Good to Great by Jim Collins is one of the best books on leadership. Collins not only engages the reader with the simplicity and highly applicable nature of his writing, but also supports his theories and leadership principles with real data and research. Although Collins is addressing companies the application goes all the way to the individual leader. Each chapter title is a different principle. Collins is not trying to hide the keys of differentiating “good” from “great”, instead is found in plain sight. The complexity of the material is not in the information but in the application.
Collins begins by offering his thesis: “good is the enemy of great”. In chapter 1 He throughly explains his process and plan for demonstrating his thesis which he refers to as the “black box”. Then is following chapters he walks the reader through a very simple, researched, process. This process not only proves his thesis but offers any reader the steps to take any organization from “good” to great”. The process begins with the leader (level 5 leadership), then moves to team (right people, right seat, right bus), then confront the brutal facts of the organization (Stockdale Paradox), then walk through “3 circles” or filters to define the Hedgehog Concept, commit to a culture of discipline, don’t ignore technology, finally all will come together when the “fly wheel” catches and move the organization from good to great.
First I love this book! I have a first edition hardback with translucent cover, which I purchase in 2001. Then in 2005 purchased the monograph for Social Sectors. I have devoured the contents; I have organizationally structured my church upon its’ key principles; and it is a required read for all past, present, or future staff. With that stated, I could easily write my analysis for days but I won’t.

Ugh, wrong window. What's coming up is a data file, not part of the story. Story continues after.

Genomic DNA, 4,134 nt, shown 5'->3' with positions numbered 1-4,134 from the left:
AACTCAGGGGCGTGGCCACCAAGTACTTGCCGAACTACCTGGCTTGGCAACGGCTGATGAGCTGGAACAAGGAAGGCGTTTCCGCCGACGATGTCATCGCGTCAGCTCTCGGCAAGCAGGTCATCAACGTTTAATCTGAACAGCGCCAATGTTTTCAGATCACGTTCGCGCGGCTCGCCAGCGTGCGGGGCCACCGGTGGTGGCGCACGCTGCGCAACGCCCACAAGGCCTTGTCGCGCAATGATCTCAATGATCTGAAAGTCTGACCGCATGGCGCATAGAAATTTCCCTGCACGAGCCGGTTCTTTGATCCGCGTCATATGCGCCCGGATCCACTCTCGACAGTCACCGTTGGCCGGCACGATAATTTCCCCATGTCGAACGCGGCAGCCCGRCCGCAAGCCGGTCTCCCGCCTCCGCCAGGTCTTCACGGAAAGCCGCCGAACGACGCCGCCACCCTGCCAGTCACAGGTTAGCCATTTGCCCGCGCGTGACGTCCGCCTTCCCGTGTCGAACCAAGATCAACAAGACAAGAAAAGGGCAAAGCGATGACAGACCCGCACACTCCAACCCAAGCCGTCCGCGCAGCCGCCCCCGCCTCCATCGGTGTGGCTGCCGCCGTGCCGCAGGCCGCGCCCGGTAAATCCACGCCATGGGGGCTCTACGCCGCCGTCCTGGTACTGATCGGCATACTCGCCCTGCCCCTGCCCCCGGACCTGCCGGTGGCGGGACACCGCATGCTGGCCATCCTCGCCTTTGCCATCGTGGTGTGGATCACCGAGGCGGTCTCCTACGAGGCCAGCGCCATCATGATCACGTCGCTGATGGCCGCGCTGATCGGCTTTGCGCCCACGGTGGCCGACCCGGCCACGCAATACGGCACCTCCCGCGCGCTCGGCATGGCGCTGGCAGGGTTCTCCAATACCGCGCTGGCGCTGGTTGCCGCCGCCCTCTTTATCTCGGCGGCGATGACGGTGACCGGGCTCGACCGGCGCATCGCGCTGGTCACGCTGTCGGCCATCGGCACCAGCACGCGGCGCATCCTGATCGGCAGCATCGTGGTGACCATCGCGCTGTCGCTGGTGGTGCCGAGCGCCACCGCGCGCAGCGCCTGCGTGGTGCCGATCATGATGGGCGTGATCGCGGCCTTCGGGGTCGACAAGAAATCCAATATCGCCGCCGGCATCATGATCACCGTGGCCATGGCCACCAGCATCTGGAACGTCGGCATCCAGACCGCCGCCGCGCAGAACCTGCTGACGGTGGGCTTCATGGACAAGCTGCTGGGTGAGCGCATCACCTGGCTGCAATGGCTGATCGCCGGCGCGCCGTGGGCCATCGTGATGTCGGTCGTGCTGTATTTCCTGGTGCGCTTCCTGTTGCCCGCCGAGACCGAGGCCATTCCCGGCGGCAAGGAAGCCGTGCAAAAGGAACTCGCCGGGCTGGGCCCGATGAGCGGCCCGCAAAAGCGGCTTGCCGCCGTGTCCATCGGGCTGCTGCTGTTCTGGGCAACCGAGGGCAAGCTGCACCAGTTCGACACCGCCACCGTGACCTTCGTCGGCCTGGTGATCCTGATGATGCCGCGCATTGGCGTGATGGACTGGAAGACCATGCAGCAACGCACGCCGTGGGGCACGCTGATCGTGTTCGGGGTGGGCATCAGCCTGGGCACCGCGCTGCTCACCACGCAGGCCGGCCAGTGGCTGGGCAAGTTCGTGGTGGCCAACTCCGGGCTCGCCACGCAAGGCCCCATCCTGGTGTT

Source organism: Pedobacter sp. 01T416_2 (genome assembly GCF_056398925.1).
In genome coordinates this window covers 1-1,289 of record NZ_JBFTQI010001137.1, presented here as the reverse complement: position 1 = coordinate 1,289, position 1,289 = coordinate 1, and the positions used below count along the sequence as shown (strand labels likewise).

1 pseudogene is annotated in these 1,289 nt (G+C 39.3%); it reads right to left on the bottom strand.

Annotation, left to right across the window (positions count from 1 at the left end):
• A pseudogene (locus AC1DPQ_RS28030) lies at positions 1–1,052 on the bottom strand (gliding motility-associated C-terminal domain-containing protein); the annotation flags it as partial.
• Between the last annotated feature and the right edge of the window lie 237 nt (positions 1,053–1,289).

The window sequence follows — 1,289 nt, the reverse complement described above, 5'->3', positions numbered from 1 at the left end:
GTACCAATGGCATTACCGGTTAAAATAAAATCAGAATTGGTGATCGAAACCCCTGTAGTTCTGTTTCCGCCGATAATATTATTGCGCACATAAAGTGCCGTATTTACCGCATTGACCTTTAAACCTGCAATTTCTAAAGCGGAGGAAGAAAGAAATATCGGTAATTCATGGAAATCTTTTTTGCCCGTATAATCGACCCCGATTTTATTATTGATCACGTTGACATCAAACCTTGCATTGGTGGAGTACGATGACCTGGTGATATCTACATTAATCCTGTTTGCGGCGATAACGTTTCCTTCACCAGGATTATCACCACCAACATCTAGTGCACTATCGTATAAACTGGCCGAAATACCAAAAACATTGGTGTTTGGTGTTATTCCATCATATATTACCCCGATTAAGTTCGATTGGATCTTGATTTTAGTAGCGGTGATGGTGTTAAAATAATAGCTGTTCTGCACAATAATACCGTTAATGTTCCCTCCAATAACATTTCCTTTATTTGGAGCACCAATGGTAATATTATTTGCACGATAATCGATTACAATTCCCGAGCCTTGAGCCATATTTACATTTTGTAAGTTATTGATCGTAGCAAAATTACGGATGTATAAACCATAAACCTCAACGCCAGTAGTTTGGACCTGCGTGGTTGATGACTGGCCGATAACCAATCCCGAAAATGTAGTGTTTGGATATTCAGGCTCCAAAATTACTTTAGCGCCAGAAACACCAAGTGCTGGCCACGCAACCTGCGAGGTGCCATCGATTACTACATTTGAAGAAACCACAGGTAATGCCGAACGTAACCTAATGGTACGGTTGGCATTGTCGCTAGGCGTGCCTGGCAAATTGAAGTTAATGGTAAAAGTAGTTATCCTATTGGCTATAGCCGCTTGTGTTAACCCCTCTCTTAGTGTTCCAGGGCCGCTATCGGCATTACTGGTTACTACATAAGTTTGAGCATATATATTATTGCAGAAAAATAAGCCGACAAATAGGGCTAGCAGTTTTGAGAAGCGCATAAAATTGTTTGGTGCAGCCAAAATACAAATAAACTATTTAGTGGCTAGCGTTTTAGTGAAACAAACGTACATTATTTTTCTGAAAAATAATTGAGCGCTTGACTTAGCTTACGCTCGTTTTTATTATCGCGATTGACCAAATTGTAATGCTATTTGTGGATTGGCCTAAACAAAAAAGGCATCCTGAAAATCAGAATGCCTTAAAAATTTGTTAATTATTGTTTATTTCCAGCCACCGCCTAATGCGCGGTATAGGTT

I want to focus my analysis on one key component, which is apart of my dissertation research, the Stockdale Paradox. My dissertation is on the management of leadership tension and how it is key to organizational and individual success. Tension management is what the Stockdale Paradox is all about. It about managing and not ignoring the facts. It is about valuing candor, confronting brutal facts, striving to understand before you are understood, and embracing debate for the ultimate good. Collins refers to this practice a “powerful psychological duality.” This duality are two points of the frame work that great organizations stretch their tension between: reality and faith.
The Stockdale Paradox states: “That one retains faith that you will prevail in the end regardless of the difficulties and at the same time you confront the most brutal facts of your current reality, whatever they may be.” Admiral Jim Stockdale explains that those who did not make it out the the Hanoi Hilton were the “optimists”. Optimism is typically a good thing and a common trait of a leader and winner, but only when contrasted with reality (brutal facts). Without reality it is pie in the sky thinking and it is absent of tension. Stockdale states that optimism without the tension of reality ends with death of a broken heart. Therefore tension is necessary for survival and success. Without tension there is ultimately a death of something – a dream, vision, organization, etc. Therefore, with a correct management of tension between the reality of today and faith of what will be, greatness can be achieved.